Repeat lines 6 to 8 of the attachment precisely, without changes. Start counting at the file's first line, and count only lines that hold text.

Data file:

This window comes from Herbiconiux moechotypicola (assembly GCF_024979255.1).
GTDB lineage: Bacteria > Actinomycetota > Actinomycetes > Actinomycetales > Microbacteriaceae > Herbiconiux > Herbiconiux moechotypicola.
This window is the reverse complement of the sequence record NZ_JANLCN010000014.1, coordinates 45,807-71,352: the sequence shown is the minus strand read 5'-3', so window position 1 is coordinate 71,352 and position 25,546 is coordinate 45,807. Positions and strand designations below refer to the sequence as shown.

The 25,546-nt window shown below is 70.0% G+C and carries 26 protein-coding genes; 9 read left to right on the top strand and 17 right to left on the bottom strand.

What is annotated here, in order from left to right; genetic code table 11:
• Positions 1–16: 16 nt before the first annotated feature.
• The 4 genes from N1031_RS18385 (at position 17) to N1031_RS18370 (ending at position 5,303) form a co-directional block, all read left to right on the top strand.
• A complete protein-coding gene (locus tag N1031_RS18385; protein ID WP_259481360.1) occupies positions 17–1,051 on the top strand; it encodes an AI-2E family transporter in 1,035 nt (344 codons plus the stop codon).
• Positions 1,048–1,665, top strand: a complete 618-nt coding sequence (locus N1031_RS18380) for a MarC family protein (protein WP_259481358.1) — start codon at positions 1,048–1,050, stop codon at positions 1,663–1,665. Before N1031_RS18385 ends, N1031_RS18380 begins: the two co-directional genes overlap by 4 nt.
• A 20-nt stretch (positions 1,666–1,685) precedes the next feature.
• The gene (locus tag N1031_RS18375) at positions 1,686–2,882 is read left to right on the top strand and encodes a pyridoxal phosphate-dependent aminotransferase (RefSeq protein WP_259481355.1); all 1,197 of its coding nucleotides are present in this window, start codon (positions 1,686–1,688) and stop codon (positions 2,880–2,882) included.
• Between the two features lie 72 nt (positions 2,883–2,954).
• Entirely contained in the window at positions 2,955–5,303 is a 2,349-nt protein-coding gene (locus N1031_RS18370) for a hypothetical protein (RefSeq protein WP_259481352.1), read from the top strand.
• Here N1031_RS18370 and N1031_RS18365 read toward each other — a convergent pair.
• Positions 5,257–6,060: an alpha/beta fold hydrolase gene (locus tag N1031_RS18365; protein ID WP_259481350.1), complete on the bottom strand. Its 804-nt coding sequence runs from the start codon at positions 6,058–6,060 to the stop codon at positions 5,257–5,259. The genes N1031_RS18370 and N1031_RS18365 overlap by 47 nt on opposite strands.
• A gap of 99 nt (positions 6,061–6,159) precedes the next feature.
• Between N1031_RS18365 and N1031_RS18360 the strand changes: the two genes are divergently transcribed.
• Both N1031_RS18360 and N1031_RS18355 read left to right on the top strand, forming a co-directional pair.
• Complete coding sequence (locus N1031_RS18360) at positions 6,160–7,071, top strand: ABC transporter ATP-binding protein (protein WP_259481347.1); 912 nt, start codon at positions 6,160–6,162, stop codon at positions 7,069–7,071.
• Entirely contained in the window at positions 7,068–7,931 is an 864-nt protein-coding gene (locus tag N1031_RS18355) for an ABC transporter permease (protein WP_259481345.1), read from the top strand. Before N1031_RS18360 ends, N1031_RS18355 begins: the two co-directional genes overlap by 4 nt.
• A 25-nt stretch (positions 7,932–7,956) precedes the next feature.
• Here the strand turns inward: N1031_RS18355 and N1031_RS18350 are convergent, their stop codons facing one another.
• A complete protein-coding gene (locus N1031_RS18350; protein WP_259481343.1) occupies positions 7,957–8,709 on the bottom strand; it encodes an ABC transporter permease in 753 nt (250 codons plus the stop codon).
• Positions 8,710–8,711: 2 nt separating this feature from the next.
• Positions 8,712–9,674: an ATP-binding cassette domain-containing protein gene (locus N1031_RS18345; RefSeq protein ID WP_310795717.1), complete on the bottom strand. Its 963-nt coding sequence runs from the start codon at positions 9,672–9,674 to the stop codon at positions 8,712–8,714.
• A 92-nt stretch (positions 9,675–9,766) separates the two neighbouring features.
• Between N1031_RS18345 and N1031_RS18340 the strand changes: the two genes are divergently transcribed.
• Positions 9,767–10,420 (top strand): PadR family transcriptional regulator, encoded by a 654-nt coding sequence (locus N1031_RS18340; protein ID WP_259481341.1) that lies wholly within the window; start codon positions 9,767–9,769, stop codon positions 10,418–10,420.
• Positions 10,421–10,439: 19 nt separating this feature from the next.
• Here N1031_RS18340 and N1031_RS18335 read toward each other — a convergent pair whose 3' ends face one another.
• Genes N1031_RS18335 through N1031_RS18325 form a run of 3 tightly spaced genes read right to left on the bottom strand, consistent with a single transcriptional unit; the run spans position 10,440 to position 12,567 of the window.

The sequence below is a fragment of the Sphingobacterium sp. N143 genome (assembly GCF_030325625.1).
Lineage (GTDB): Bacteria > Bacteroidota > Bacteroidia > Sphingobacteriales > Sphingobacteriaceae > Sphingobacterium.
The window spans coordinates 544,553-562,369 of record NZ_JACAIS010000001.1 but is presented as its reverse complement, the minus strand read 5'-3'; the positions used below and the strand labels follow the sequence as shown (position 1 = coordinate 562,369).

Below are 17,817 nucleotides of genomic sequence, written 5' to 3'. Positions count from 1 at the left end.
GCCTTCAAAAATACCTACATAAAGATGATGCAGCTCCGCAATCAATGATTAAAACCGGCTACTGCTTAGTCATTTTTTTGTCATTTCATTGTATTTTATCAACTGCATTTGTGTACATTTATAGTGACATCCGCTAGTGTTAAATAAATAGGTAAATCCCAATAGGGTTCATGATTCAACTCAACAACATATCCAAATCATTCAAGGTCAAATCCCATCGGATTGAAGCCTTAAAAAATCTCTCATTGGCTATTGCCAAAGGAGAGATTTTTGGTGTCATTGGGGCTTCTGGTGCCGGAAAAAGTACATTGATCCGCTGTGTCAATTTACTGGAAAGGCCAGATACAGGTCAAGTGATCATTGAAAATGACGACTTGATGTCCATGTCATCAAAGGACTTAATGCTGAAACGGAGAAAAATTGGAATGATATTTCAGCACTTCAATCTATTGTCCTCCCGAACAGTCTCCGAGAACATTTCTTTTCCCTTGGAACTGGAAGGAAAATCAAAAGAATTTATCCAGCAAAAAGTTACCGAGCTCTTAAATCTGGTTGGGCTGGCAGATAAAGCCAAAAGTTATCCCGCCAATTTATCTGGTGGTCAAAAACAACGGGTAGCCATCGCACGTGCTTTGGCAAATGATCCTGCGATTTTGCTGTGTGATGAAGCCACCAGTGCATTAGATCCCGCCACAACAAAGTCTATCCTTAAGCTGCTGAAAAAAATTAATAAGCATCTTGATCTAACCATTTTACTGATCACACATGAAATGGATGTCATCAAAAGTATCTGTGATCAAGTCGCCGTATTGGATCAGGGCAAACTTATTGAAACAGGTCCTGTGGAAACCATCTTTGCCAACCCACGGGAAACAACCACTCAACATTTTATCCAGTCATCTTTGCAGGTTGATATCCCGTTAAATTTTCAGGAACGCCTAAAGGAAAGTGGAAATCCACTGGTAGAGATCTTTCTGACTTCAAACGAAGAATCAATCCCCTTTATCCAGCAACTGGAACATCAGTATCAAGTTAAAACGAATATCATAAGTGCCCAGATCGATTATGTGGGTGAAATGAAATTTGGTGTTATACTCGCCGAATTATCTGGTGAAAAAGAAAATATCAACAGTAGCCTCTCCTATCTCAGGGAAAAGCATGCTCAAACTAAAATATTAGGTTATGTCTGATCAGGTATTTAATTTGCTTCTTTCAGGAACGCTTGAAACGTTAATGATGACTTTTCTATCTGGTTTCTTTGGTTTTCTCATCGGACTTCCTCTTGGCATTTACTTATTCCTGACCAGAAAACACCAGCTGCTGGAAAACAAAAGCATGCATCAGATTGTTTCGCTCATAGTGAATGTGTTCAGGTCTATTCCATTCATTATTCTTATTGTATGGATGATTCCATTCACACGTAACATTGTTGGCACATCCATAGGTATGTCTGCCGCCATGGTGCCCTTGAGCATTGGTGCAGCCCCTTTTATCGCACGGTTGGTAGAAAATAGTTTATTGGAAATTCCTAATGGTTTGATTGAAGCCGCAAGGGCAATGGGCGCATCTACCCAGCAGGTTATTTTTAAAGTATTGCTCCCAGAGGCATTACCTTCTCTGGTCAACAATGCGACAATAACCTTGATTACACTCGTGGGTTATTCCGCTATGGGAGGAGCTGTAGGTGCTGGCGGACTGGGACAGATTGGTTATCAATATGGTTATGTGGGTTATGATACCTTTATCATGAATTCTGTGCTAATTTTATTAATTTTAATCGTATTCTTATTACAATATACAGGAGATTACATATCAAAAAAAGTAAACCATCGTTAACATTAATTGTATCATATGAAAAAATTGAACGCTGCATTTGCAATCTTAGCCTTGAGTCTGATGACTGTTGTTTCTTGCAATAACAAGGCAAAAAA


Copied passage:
• Positions 1–16: 16 nt before the first annotated feature.
• The 4 genes from N1031_RS18385 (at position 17) to N1031_RS18370 (ending at position 5,303) form a co-directional block, all read left to right on the top strand.
• A complete protein-coding gene (locus tag N1031_RS18385; protein ID WP_259481360.1) occupies positions 17–1,051 on the top strand; it encodes an AI-2E family transporter in 1,035 nt (344 codons plus the stop codon).